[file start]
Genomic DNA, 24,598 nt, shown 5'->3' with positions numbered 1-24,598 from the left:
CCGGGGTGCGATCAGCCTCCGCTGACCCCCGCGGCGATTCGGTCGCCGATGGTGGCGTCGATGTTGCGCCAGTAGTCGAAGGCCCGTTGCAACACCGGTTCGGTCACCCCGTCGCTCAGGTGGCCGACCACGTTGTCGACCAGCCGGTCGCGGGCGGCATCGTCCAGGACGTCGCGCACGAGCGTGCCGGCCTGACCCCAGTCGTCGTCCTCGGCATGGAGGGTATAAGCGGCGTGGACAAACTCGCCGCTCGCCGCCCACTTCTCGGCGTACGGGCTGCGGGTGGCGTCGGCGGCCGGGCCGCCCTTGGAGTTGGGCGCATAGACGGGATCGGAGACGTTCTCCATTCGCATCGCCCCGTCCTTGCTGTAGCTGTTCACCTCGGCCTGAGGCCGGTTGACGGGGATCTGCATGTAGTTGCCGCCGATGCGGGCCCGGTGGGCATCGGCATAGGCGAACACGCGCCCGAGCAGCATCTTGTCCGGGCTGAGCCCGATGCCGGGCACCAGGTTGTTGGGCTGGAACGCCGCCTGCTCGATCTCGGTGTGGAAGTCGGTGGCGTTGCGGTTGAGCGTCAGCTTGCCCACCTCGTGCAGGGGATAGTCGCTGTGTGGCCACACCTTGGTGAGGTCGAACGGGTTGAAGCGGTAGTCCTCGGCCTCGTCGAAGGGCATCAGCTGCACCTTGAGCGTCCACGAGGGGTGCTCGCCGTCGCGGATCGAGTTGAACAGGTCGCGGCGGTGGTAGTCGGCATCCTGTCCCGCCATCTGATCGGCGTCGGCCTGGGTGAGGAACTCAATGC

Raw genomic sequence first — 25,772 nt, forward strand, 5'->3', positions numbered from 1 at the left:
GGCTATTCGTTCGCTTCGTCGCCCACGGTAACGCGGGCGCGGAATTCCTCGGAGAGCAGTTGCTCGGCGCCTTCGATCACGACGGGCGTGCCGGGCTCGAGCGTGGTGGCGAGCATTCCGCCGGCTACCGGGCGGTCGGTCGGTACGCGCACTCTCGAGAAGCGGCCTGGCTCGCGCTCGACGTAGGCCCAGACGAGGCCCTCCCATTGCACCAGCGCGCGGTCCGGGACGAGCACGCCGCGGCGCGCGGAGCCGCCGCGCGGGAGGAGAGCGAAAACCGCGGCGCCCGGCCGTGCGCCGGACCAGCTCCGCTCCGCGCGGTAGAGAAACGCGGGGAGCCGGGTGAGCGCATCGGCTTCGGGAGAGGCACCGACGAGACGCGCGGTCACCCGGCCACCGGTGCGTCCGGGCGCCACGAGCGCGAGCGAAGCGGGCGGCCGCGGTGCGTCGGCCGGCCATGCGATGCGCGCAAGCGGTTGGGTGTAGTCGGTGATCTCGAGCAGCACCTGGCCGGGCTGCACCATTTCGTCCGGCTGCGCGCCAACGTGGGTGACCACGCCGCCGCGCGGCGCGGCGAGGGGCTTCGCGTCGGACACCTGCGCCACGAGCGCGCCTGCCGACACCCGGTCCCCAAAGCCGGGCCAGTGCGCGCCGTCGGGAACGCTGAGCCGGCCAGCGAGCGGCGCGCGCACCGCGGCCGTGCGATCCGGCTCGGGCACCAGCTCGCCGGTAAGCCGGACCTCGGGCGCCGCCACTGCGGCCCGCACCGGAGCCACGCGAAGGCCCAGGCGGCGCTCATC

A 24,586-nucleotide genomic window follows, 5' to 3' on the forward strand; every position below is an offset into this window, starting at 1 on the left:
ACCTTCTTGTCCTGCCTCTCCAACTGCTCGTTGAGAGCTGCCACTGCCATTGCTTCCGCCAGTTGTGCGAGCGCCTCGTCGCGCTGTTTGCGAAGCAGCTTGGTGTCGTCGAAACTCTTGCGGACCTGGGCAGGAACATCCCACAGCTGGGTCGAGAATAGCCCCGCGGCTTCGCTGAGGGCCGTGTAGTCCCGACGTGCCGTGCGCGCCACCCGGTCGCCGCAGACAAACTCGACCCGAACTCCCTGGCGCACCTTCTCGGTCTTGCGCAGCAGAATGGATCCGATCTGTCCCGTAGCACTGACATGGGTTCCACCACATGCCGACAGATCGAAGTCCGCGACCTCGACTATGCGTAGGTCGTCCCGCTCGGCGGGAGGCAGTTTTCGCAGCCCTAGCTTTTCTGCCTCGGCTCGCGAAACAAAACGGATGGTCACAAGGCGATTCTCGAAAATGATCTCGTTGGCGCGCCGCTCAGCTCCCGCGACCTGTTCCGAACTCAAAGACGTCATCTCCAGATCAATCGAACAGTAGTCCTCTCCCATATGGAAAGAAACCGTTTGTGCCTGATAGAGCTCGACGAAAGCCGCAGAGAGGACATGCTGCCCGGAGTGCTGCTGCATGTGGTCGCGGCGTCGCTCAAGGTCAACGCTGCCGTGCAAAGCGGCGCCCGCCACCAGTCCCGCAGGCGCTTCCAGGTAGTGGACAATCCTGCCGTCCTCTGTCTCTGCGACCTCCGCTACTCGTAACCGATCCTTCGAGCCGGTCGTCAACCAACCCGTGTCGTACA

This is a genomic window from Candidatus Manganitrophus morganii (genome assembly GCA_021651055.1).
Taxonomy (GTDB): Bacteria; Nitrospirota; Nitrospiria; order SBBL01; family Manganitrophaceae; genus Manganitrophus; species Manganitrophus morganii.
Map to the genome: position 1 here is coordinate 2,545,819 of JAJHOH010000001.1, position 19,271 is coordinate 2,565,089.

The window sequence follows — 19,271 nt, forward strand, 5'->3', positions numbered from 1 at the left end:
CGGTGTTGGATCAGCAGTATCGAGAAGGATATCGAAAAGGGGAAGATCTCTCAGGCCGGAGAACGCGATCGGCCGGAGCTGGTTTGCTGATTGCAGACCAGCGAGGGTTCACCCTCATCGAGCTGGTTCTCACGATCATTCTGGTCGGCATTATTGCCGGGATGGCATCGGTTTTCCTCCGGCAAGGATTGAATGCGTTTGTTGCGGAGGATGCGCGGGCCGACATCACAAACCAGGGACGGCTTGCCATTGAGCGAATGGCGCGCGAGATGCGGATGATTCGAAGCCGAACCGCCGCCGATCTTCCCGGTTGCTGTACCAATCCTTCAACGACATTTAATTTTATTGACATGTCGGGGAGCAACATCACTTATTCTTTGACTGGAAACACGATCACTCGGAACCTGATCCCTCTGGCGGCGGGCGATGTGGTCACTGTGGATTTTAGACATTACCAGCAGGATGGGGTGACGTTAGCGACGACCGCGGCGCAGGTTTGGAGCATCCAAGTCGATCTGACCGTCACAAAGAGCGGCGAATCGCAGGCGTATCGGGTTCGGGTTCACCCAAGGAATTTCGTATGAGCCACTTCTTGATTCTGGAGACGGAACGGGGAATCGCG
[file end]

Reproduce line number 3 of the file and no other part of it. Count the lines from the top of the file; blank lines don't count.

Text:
Raw genomic sequence first — 25,772 nt, forward strand, 5'->3', positions numbered from 1 at the left: